Inhibition of photosystem II (PSII) electron transport as a convenient endpoint to assess stress of the herbicide linuron on freshwater plants
Effects of the herbicide linuron on photosynthesis of the freshwater macrophytes Elodea nuttallii (Planchon) St. John, Myriophyllum spicatum L., Potamogeton crispus L., Ranunculus circinatus Sibth., Ceratophyllum demersum L. and Chara globularis (Thuill.), and of the alga Scenedesmus acutus Meyen, were assessed by measuring the efficiency of photosystem II electron flow using chlorophyll fluorescence.
In a series of single-species laboratory tests several plant species were exposed to linuron at concentrations ranging from 0 to 1000 μg l−1. It was found that the primary effect of linuron, inhibition of photosystem II electron flow, occurred with a half-lifetime of about 0.1 to 1.9 h after addition of linuron to the growth medium. The direct effect of the herbicide on photosynthesis appeared to be reversible. Complete recovery from the inhibition occurred with a half-lifetime of 0.5 to 1.8 h after transfer of linuron treated plants to linuron free medium. The EC50,24h of the inhibition of photosystem II electron transport by linuron was about 9–13 μg l−1 for most of the macrophytes tested. For S. acutus the EC50,72h for inhibition of photosystem II electron flow was about 17 μg l−1 for the free suspension, and 22 μg l−1 for cells encapsulated in alginate beads.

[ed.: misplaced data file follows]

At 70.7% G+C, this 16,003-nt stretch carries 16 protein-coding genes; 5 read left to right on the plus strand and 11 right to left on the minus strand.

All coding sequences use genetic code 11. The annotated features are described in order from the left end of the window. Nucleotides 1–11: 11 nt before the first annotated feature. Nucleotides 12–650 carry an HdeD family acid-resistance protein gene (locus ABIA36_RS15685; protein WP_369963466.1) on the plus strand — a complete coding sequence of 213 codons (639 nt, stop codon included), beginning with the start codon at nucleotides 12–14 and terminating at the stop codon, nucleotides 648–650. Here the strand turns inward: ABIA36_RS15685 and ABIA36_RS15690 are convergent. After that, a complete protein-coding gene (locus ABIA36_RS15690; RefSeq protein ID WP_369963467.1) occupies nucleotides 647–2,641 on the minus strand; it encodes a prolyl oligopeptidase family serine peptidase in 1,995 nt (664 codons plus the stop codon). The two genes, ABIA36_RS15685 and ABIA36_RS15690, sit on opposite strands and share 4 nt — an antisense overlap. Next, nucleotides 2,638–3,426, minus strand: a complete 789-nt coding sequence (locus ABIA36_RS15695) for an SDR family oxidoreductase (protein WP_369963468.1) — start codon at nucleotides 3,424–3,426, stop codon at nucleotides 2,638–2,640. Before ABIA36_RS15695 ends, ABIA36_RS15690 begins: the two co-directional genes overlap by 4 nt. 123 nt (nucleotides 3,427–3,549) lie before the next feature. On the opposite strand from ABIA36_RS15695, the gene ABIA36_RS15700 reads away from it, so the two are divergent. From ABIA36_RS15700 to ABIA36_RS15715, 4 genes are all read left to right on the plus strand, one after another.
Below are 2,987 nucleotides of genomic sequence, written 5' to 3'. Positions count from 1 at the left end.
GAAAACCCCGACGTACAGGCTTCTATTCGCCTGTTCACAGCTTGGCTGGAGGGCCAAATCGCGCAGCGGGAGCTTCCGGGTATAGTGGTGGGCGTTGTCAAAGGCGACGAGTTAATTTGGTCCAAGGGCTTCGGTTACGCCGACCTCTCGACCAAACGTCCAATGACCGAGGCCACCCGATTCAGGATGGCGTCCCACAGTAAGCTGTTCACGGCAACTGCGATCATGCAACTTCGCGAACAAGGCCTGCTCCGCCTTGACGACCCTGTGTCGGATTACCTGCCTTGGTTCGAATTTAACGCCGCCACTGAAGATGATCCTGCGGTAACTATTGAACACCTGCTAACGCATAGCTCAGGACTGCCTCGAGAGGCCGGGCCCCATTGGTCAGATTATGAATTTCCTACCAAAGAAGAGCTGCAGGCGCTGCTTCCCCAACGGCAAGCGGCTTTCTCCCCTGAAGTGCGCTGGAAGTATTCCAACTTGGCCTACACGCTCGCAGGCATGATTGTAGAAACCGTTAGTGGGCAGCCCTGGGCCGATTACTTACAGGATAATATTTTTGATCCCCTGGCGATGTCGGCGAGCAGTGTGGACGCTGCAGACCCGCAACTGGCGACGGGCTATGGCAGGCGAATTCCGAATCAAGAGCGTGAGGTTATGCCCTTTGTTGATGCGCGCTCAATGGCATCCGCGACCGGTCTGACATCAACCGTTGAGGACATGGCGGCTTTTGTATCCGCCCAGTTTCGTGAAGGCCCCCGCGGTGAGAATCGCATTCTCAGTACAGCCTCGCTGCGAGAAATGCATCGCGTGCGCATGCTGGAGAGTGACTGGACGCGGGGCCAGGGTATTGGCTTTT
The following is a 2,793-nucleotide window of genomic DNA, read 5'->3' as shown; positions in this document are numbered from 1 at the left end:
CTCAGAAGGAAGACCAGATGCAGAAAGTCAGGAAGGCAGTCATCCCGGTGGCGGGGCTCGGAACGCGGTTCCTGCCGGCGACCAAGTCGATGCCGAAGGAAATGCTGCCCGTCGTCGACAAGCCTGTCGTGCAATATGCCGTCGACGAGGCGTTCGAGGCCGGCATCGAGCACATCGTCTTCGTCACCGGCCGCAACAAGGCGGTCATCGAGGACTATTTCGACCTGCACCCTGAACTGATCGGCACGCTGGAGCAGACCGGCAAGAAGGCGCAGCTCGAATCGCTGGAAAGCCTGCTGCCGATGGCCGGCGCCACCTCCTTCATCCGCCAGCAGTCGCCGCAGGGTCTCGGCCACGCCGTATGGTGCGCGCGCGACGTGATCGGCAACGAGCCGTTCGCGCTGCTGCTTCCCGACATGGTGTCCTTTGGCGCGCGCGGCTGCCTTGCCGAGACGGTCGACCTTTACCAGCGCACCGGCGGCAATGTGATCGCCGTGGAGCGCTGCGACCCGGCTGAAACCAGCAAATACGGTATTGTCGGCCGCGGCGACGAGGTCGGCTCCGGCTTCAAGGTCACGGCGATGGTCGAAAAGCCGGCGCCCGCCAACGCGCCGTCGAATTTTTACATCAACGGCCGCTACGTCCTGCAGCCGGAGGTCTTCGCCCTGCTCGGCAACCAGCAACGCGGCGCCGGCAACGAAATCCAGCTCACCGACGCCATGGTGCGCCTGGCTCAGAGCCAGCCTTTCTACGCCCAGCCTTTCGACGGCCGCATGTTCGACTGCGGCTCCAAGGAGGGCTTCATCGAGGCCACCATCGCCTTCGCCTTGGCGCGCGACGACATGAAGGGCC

In a long-term indoor microcosm experiment, the photosystem II electron flow of the macrophytes E. nuttallii, C. demersum and the alga Spirogyra sp. was determined during 4 weeks of chronic exposure to linuron. The EC50,4weeks for the long-term exposure was 8.3, 8.7 and 25.1 μg l−1 for E. nuttallii, C. demersum and Spirogyra, respectively. These results are very similar to those calculated for the acute effects. The relative biomass increase of E. nuttallii in the microcosms was determined during 3 weeks of chronic exposure and was related to the efficiency of photosystem II electron transport as assessed in the different treatments.
It is concluded that effects of the photosynthesis inhibiting herbicide on aquatic macrophytes, algae and algae encapsulated in alginate beads can be conveniently evaluated by measuring photosystem II electron transport by means of chlorophyll fluorescence. This method can be used as a rapid and non-destructive technique in aquatic ecological research.
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